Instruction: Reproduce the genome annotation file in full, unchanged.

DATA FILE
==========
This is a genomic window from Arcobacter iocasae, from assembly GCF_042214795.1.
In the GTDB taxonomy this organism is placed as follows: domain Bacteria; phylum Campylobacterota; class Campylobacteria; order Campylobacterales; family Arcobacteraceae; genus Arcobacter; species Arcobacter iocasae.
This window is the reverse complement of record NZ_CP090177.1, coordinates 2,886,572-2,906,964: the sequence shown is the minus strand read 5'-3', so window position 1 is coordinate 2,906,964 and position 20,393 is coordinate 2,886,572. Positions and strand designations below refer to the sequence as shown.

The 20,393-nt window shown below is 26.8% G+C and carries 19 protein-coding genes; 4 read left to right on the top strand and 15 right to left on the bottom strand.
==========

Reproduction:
This is a genomic window from Arcobacter iocasae, from assembly GCF_042214795.1.
In the GTDB taxonomy this organism is placed as follows: domain Bacteria; phylum Campylobacterota; class Campylobacteria; order Campylobacterales; family Arcobacteraceae; genus Arcobacter; species Arcobacter iocasae.
This window is the reverse complement of record NZ_CP090177.1, coordinates 2,886,572-2,906,964: the sequence shown is the minus strand read 5'-3', so window position 1 is coordinate 2,906,964 and position 20,393 is coordinate 2,886,572. Positions and strand designations below refer to the sequence as shown.

The 20,393-nt window shown below is 26.8% G+C and carries 19 protein-coding genes; 4 read left to right on the top strand and 15 right to left on the bottom strand.